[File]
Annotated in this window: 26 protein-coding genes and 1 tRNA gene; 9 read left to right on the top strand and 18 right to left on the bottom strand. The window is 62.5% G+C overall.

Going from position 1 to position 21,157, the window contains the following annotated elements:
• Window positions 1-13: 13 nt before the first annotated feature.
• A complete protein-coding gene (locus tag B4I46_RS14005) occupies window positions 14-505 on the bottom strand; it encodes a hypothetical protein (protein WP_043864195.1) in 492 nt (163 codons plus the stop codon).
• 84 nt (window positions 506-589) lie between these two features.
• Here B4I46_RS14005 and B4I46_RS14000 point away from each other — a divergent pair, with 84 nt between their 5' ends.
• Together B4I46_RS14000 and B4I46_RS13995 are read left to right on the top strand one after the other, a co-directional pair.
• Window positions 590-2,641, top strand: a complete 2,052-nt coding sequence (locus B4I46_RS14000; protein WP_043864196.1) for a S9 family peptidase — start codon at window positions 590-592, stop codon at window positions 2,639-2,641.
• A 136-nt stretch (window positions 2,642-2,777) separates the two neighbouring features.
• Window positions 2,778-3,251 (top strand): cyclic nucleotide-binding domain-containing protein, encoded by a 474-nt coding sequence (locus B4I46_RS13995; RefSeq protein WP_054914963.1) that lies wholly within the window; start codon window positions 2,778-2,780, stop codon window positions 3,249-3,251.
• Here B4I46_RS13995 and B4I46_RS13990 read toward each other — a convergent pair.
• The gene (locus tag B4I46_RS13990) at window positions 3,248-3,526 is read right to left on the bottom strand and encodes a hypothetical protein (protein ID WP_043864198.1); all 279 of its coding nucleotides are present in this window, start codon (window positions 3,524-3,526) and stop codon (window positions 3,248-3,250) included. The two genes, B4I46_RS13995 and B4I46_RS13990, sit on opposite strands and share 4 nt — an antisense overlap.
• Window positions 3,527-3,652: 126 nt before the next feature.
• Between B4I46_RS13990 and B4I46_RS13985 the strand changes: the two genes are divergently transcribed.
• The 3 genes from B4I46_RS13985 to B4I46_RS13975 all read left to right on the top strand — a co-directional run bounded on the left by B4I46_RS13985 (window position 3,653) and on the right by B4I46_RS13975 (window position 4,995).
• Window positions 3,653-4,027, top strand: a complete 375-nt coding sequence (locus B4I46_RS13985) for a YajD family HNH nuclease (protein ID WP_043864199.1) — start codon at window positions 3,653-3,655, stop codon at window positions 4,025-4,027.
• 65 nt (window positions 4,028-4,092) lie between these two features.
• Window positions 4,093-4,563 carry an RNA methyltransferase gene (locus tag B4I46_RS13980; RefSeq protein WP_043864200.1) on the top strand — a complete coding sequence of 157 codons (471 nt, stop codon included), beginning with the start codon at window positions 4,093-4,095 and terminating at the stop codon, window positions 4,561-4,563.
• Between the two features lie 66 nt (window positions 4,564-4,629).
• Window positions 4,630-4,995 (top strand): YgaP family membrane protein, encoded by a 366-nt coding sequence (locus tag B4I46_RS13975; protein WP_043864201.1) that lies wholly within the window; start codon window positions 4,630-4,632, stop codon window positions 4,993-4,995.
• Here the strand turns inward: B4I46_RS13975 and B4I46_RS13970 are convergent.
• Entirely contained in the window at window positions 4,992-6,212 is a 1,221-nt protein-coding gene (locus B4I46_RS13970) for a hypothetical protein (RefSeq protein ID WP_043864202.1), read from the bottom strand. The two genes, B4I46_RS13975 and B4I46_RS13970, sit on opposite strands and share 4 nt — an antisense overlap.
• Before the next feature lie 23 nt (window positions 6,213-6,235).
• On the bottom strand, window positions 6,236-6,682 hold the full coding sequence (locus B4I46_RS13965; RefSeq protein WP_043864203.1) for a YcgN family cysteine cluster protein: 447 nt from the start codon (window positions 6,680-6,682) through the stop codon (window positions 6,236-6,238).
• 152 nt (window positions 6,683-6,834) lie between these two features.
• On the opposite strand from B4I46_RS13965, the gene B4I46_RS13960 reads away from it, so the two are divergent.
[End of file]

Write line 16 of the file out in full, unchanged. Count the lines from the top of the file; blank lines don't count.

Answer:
• Window positions 3,653-4,027, top strand: a complete 375-nt coding sequence (locus B4I46_RS13985) for a YajD family HNH nuclease (protein ID WP_043864199.1) — start codon at window positions 3,653-3,655, stop codon at window positions 4,025-4,027.